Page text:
day trips from Osaka

Guardian Todai-ji

By Chris Millikan

Boarding an express train, we make a day trip from Osaka to Nara, established in 710 as Japan’s first permanent capital.

Upon arrival, light rains fall; with umbrellas unfurled, we stroll throughout Nara-koen Park. Created from wasteland at the base of Wakokusa-yama Mountain during the 1800s, over 1200 deer consider the park home. Thought to be messengers of the gods during pre-Buddhist times, these small Sika deer are now designated national treasures, and nudge visitors persistently for special shika-sembei biscuits sold by vendors for a few yen.

Two fiercely snarling wooden figures carved in the 13th century guard huge gates leading to famed Todai-ji. Ahead, Great Buddha Hall ranks as the largest wooden building on earth.  Rebuilt in 1709, this version is only two-thirds the original size!

Inside sits one of the world’s largest bronze figures. Measuring 16 meters high, the Great Buddha embodies 437 tons of bronze and 130 kilograms of gold. Originally cast in 746, historians believe an emperor commissioned this massive work as a charm against smallpox then ravaging Japan.

Lighting this dim hall thousands of flickering candles softly illuminate Buddha. Perfumed smoke curls upward from countless incense sticks; fresh flower offerings lie scattered everywhere.

Around the back of this immense statue stands a tall wood column with a hole at its base – exactly the size of this Buddha statue’s nostril! Temple lore states that anyone squeezing through that hole is assured of enlightenment. Children easily slip through. Optimistic adults make serious attempts, get stuck, and struggle back out! Our slim son decides to try his luck and successfully wriggles himself through! Everyone gazes in awe as he saunters nonchalantly away, smiling humbly.

Out in fresh, rain-washed air, umbrellas bloom and bob along the wide stone walkway. Tiny shops offer lovely brocaded amulets in vibrant colours, blessed for every imaginable wish: prosperity, harmonious relationships, luck and even passing exams.  Our son buys an amulet for his grandparents, its elaborately embroidered gold and silver threads signifying health and longevity.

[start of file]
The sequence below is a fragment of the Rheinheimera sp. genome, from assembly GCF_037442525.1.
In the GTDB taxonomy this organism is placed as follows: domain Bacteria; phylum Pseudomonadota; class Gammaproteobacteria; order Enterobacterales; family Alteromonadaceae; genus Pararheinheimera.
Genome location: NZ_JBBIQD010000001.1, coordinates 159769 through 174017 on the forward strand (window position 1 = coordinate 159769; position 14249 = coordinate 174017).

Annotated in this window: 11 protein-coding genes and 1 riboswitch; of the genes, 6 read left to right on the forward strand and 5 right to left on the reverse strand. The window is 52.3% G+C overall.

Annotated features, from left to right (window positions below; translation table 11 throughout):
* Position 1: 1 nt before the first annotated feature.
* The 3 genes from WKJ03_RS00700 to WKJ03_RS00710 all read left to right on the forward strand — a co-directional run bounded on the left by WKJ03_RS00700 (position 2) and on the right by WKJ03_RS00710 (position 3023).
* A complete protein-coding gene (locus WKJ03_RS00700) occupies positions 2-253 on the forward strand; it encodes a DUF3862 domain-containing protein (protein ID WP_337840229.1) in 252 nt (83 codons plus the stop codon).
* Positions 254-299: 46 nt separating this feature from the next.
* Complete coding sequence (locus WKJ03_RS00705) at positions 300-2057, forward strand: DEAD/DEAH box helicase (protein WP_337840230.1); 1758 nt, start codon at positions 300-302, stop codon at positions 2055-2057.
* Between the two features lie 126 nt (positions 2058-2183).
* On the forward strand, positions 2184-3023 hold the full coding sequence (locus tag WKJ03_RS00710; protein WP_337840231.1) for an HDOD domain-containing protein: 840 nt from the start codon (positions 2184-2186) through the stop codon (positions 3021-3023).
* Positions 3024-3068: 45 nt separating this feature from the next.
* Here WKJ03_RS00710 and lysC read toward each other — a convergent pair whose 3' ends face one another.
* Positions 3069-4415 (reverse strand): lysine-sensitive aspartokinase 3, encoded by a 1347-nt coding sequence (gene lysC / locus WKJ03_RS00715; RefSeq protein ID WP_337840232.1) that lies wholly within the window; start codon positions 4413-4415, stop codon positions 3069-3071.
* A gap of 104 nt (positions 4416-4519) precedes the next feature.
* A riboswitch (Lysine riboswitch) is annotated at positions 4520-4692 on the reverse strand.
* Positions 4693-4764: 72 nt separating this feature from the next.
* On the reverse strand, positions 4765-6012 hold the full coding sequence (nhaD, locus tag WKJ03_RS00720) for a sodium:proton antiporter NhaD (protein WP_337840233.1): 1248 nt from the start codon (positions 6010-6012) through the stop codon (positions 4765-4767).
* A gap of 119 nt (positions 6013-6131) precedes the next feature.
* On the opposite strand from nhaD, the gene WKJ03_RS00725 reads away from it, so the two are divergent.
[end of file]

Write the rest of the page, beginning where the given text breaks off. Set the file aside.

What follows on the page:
Strolling eastward, we climb steep flights of stone steps past two halls: Nigatsu-do known for its Water Drawing Ceremony held in March; further south, Sangatsu-do, the oldest building on the Todai-ji site, housing a collection of rare statuary. At the woodsy base of the hill stands the Shinto shrine we’d been seeking. Founded in the 8th Century, Kasuga Taisha was rebuilt every 20 years, according to tradition. Lanterns line the pathway; many more hang in the shrine. During lantern festivals, its 3,000 stone and bronze lanterns are lit. From its wide wooden veranda, we gaze out over Nara before walking back down through the park.

A pretty neighbourhood lies just below the shrine, a mosaic of postage-stamp gardens, roadside shrines and wandering deer. At Kofuku-ji temple, we stop at the lofty, five-storied pagoda, second tallest in Japan, glimpsed earlier from a distance.

In a cozy cafe near the station, bowls of udon noodles topped with crisp tempura shrimp and vegetables revive us; countless cups of green tea end a day trip rich in history.

About the Author:
Chris Millikan is a freelance writer/photographer living near Vancouver, BC. As a former teacher and elementary school principal, Chris now presents articles as an inviting ‘curriculum’ depicting the joys of travel. Many BC community newspapers, Open Road Driver Magazine and Senior Living Magazine regularly publish her articles; In-flight Magazines, the Vancouver Sun and Province have also featured her stories. As BC Association of Travel Writers Vice President, she supports colleagues’ aspirations. And traveling off the beaten track with writer/photographer partner and hubby Rick, their published tales reflect great adventures. Their 2009 Kalama Award acknowledged an array of their stories reflecting the rich culture of Maui, Molokai and Lanai.


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